Voltage spikes, up to 10kV, occur randomly on all mains supplies at some time or other. The highest voltages are the result of lightning, and do not occur very often and last only a very short time, typically 1µS. For this reason, although transients are an extreme (!) form of RF interference, you won't notice them directly; speakers and ears are incapable of registering a 1µS click. But you may hear the side effects, the sharp bangs and clicks as the equipment is mortally wounded... Back to transient voltages: smaller spikes of around 1kV are caused by the switching of power lines and large capacitative and inductive loads. These generally have longer durations than lightning strikes - the pulse is wider (say 1 mS) and may repeat several times (Figure 5). They're also much more common, especially when you're parked next to industrial buildings, full of machine tools and electrically operated processing. Older washing machines are a particularly notorious source of voltage transients in the home, but not more recent models, a by-product of their better RFI suppression. In other words, suppression with filters and snubbers at the source can mop up RFI and spikes all in one go.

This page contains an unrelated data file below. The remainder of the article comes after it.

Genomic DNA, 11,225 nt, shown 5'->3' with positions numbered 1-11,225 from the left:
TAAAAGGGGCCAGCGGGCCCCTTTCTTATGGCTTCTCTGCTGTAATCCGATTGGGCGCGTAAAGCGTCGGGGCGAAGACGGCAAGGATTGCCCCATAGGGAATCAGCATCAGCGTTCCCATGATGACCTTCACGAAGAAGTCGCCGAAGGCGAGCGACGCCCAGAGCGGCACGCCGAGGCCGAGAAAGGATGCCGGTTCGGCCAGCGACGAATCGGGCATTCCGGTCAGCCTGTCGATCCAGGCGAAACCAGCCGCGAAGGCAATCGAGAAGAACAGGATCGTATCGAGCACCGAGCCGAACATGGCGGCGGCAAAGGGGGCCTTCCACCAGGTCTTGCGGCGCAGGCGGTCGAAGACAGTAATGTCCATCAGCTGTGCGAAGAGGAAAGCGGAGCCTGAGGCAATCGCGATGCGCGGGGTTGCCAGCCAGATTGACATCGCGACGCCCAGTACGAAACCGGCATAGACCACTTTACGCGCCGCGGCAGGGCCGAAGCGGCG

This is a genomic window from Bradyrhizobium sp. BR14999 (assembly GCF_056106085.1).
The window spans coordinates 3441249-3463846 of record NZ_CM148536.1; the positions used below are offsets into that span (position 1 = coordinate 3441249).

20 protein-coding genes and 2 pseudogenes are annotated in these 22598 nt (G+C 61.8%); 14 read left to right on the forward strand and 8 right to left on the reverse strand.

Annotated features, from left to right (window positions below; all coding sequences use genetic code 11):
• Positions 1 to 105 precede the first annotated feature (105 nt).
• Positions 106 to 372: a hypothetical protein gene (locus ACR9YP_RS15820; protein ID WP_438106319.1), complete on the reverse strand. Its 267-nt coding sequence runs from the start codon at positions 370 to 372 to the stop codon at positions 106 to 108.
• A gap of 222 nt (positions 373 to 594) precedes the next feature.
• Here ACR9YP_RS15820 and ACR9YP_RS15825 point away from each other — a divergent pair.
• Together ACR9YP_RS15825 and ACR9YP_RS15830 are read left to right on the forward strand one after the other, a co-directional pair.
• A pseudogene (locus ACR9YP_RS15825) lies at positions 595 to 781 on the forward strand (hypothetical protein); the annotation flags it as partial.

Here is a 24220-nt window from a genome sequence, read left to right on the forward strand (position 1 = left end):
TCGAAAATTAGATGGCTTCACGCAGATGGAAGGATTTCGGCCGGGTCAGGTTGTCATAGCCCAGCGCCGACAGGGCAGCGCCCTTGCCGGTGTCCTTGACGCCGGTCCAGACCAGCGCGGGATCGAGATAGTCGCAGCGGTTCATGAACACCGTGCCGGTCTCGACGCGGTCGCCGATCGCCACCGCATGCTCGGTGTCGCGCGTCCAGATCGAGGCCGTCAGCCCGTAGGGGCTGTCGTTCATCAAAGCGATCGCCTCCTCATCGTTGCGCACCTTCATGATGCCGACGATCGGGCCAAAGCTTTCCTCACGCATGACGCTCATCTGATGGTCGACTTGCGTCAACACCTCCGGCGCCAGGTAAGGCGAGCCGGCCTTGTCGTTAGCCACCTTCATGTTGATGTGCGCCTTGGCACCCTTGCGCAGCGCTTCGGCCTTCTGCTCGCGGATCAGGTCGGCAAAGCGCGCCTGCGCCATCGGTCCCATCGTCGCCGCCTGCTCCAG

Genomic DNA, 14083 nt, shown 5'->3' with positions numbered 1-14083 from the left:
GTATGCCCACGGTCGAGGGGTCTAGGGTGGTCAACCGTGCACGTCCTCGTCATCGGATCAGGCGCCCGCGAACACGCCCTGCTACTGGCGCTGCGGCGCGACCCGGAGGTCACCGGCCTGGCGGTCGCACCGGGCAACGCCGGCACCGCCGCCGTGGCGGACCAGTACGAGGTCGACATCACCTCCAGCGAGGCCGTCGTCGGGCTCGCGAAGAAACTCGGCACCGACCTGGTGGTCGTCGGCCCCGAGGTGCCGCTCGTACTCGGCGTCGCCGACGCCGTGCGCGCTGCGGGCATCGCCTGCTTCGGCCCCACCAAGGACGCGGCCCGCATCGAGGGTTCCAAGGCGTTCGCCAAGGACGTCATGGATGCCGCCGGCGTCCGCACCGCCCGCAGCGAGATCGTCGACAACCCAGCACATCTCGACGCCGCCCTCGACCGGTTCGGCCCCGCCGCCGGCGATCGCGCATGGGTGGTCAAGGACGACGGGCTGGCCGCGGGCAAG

Back in the studio, the cheapest and most effective weapon against transients is the voltage dependent resistor (VDR), primarily because of its simplicity of construction selection and application. VDRs made for transient voltage protection duties have an extremely limited VI characteristics (Figure 6). You can think of it as a fast attacking limiter - on the mains! When an excessive voltage is applied, the normally very high resistance (relative to 240 volts) drops swiftly to a few ohms or less. Provided the source impedance of the transient is high (looking back up the mains, towards the source of the voltage spike), the VDR then acts like the bottom arm of a voltage dividing network and, the magnitude of the transient is drastically reduced.
Figure 7 shows how the effectiveness of the limiting action varies with the source impedance of the transient. Essentially, this correlates with the distance and gauge of wire, between the audio equipment and the cause of all the disruption. It follows that decrepit washing machines should be treated with caution, particularly if just round the corner.